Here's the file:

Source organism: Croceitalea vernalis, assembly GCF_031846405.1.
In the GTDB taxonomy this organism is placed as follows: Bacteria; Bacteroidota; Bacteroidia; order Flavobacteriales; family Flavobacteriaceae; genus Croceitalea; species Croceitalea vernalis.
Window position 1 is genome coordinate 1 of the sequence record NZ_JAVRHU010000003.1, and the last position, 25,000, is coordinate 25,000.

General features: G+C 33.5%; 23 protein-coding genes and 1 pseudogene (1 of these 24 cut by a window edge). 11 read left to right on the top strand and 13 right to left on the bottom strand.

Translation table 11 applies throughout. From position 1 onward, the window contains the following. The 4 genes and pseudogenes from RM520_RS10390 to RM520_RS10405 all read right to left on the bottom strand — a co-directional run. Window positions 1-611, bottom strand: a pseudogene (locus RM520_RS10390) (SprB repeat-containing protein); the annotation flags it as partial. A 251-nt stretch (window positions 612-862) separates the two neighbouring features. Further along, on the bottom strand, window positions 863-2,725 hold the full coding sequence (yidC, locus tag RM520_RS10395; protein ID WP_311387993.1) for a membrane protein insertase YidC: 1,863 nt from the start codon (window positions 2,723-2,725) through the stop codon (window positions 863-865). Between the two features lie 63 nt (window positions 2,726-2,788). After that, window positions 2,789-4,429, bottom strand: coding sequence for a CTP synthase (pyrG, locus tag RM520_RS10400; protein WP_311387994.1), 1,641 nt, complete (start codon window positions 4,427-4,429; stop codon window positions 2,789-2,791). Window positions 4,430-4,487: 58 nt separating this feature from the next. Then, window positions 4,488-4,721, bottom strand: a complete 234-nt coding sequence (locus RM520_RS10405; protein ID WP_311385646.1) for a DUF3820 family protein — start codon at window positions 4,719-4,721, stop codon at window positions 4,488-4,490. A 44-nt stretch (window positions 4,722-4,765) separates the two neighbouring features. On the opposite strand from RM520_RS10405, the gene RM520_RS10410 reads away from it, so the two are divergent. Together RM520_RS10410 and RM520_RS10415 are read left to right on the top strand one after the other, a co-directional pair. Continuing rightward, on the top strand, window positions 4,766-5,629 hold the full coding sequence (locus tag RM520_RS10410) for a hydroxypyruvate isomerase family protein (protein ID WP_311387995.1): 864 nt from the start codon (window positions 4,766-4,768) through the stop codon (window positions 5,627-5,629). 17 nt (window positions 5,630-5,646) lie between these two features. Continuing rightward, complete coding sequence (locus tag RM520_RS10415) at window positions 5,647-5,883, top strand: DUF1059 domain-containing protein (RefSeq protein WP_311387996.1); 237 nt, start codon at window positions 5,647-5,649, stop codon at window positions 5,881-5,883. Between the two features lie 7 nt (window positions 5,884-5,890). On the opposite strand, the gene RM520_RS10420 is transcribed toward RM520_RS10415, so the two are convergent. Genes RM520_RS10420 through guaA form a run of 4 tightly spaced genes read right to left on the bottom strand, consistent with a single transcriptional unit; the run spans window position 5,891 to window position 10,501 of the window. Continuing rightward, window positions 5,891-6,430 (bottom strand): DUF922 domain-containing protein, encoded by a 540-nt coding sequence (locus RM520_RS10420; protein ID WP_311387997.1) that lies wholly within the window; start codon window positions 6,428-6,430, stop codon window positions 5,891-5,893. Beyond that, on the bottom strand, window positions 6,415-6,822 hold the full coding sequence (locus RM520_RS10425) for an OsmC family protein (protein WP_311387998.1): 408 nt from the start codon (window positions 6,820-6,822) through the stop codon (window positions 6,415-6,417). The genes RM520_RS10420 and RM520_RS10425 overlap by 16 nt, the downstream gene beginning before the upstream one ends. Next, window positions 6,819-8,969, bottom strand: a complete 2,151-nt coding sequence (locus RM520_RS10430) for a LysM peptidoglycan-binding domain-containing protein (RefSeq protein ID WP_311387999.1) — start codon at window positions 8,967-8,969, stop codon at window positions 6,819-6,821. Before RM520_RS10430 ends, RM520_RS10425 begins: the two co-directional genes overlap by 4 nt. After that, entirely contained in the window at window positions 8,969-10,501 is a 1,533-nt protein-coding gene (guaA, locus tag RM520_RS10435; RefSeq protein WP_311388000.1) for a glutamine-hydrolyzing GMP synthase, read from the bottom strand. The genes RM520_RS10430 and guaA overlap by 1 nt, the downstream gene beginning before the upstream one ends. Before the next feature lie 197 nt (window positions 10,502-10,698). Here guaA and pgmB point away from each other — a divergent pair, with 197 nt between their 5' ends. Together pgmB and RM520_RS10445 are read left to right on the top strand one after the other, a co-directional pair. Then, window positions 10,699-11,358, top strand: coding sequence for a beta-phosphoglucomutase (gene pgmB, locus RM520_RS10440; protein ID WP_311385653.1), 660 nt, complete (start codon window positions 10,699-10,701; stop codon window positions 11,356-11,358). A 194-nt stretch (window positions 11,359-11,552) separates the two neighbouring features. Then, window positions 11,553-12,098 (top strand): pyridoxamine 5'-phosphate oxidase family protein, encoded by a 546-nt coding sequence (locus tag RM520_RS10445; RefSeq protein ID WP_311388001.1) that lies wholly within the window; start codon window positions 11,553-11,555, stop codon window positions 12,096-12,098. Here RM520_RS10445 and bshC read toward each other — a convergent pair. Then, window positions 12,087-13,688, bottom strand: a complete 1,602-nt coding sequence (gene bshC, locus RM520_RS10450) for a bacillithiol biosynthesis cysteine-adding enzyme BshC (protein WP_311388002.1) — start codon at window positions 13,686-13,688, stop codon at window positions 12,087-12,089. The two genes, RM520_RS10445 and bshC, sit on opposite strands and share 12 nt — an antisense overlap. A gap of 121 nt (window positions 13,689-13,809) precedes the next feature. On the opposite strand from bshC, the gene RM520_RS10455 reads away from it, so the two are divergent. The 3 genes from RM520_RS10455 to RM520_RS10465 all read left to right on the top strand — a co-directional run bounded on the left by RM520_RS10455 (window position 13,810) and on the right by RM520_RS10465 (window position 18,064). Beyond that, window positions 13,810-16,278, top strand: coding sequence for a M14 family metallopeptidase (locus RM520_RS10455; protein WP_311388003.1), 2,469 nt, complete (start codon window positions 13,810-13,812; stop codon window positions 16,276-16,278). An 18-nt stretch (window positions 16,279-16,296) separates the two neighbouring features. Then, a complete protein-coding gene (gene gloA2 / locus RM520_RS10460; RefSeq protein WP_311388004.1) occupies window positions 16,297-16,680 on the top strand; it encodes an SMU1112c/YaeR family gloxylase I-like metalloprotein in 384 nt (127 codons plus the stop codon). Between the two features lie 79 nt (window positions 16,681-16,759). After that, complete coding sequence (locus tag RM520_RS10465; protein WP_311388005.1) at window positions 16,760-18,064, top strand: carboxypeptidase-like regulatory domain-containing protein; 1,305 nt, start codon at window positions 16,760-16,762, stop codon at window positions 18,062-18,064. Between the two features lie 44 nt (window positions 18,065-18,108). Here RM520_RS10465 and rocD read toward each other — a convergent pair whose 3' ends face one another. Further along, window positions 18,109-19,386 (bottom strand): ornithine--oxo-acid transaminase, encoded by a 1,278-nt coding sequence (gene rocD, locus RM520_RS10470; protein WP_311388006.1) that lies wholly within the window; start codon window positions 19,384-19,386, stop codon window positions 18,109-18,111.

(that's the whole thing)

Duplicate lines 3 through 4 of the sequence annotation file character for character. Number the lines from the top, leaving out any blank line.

Window position 1 is genome coordinate 1 of the sequence record NZ_JAVRHU010000003.1, and the last position, 25,000, is coordinate 25,000.

General features: G+C 33.5%; 23 protein-coding genes and 1 pseudogene (1 of these 24 cut by a window edge). 11 read left to right on the top strand and 13 right to left on the bottom strand.